Wellness programming to combat the negative mental health effects of the pandemic.
Over a year into the pandemic, and with COVID-19 restrictions still in place, community rec professionals know prioritizing wellness will be top of mind this year for all members. Below, dive into specialized wellness programming for youth and adult seniors, and a topic that is affecting everyone now more than ever: mental health.
The need for more socialization and less stress during a time of isolation and social distancing, especially for youth members, encouraged the Katz Jewish Community Center in Cherry Hill, New Jersey, to create specialized wellness programs.
Bryan Lentine, the sports and leagues director at the Katz JCC, created pods for a new program called JPlay for ages three to eight. “This is a program designed to keep children within their pre-existing social pods to minimize contact with others,” said Lentine. “Various games, agility exercises and sports are personally designed for participants.”
In 2020, the need for a solid immune system, which starts with diet and exercise, was brought to light for many. With childhood obesity already a concern in the U.S., the Katz JCC also developed the Start Up Good And Right (S.U.G.A.R) program for youth in grades three to five to help address obesity and diabetes.
“This program is designed to empower kids to build life-long, healthy exercise and eating habits,” said Jayne Miller-Morgan, the assistant fitness and wellness director at the Katz JCC. “Fitness classes introduce various forms of exercise such as speed and agility, kickboxing, yoga, Zumba and more. A nutritionist teaches healthy recipes and tips through various games and cooking demos. It’s great for youth with diabetes to learn how to properly exercise while keeping their sugar levels intact.”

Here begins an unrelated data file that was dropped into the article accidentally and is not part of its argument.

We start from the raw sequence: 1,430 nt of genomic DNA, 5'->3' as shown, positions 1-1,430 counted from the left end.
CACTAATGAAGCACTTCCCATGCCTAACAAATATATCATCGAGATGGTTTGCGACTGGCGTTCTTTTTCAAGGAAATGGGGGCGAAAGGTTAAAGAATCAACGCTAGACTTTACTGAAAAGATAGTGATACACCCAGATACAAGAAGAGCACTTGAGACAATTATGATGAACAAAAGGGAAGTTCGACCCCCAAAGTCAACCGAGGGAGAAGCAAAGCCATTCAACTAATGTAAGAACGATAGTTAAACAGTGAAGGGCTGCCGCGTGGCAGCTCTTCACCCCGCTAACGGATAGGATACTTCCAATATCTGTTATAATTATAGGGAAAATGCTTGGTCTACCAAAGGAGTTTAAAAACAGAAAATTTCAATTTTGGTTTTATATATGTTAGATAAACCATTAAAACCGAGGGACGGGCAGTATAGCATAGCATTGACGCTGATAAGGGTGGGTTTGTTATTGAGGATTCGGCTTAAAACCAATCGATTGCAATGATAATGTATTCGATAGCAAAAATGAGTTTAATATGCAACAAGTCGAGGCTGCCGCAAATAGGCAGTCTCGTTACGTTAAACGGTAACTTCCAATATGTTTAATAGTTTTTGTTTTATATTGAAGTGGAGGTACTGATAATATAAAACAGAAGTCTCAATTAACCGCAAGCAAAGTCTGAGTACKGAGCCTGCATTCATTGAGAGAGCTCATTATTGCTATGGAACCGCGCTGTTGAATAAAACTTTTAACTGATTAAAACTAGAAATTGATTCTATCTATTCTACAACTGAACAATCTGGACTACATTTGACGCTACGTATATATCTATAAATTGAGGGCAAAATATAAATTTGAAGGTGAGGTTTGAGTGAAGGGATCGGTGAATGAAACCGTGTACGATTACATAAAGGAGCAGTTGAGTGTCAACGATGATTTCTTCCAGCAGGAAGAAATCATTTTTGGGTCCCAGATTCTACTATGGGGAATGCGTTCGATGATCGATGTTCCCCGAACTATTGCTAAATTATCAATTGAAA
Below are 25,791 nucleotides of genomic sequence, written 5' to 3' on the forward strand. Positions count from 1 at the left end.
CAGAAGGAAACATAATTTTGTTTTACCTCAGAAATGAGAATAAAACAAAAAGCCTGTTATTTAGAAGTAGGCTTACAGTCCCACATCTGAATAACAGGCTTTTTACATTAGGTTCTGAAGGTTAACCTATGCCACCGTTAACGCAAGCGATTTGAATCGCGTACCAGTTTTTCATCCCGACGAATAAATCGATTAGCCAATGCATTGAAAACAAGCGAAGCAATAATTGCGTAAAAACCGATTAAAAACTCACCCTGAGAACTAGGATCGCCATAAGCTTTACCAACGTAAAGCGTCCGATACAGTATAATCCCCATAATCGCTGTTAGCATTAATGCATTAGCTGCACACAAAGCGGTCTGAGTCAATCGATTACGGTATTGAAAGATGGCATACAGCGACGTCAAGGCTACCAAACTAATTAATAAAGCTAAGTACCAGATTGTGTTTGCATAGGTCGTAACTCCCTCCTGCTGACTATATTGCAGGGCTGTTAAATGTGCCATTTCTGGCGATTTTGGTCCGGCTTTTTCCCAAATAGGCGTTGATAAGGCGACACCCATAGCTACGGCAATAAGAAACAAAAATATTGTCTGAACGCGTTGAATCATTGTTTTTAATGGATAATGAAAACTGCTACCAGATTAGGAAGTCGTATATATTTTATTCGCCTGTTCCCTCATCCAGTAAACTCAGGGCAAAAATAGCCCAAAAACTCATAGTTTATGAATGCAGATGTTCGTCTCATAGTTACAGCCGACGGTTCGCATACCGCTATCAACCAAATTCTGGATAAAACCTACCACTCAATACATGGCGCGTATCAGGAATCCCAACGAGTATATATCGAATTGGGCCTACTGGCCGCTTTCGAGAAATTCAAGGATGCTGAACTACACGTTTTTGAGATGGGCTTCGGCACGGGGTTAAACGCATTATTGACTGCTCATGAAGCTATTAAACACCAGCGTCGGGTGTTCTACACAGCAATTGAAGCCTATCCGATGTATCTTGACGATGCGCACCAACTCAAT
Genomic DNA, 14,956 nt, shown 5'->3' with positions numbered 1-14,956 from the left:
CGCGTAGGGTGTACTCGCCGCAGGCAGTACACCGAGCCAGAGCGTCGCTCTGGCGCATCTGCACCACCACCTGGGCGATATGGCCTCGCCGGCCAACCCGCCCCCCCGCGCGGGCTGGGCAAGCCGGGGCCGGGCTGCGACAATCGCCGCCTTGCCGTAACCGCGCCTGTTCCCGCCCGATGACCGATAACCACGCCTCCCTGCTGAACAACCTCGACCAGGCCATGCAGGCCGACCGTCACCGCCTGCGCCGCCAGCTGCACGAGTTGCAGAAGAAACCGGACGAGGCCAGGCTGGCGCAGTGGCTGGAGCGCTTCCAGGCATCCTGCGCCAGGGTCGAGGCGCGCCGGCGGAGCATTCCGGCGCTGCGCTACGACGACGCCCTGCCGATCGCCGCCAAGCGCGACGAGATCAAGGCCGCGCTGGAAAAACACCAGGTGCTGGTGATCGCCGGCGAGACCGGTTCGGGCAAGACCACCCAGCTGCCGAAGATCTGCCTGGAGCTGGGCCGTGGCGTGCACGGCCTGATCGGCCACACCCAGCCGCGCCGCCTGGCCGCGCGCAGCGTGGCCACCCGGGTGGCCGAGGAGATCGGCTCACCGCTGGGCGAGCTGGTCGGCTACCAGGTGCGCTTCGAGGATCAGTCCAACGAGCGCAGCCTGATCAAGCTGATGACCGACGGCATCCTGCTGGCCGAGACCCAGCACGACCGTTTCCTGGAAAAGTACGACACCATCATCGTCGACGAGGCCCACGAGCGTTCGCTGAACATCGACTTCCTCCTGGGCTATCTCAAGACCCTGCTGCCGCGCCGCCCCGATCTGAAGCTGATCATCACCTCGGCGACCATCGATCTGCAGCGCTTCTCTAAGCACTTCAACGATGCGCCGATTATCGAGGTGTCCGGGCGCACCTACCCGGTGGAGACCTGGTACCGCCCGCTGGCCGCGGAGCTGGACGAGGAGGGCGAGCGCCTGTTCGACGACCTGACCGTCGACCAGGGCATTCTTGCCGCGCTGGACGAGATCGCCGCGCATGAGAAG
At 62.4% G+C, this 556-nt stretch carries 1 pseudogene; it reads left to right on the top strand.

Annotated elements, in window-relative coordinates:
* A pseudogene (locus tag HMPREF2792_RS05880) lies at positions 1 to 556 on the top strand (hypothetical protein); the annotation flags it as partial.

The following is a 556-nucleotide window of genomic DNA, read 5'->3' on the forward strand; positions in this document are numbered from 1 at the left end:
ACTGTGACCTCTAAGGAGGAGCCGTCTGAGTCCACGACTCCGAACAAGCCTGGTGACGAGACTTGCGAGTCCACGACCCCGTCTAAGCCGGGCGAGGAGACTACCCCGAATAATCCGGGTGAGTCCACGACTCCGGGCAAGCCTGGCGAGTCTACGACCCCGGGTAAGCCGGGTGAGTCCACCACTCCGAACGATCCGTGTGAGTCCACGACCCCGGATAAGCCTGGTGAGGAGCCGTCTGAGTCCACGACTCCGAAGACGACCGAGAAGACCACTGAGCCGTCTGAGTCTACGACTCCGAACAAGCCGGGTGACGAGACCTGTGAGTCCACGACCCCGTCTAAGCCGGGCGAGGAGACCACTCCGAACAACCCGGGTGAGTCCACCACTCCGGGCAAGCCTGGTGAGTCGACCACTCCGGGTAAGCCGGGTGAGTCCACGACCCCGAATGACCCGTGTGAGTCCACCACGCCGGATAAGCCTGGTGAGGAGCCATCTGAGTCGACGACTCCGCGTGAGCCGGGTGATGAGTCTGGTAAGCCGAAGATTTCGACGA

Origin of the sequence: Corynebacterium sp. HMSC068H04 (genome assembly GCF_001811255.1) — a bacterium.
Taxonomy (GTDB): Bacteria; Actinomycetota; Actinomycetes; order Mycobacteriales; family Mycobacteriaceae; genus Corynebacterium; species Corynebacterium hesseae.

While these programs are in person, Miller-Morgan advised not to forget about virtual wellness, and to be proactive with identifying new technologies that make virtual learning easier and fun.
Due to COVID-19 and the inability to hold in-person events, the Louisville Jewish Community Center in Louisville, Kentucky, is placing a large priority on wellness for senior adults. “Seniors need food, supplies and interaction now more than ever,” said Susan Kwasny, the senior director of health and wellness at the Louisville JCC. “While we can’t do a lot in person, delivering to homes, making wellness calls and having activities online can all help seniors stay connected.”
To help support senior adult members, the Louisville JCC is offering meals delivered to homes, as well as providing education and activity packets. For exercise, the J is offering online fitness classes from chair exercise to gentle yoga.
To stay on top of potential trends for seniors, Kwasny said she communicates with other community centers around the country. “It’s also important to talk with seniors and hear what they have to say,” she said. “Find out what is important to them and listen to their needs.”
Understanding the need for mental health support, the YMCA of Greater Seattle in Seattle, Washington, approaches whole person health through a number of services, including counseling. Jeff Rainey, the chief health and social services officer at the Seattle Y, said his team has been doing behavioral health type work for over 15 years. It all started with identifying a need and gap in the community.
“There’s not many places where you can take your kids, drop them off for swim lessons, go work out and also see your therapist in one stop,” said Rainey. “It builds community, relationships and families. It’s for the whole person.”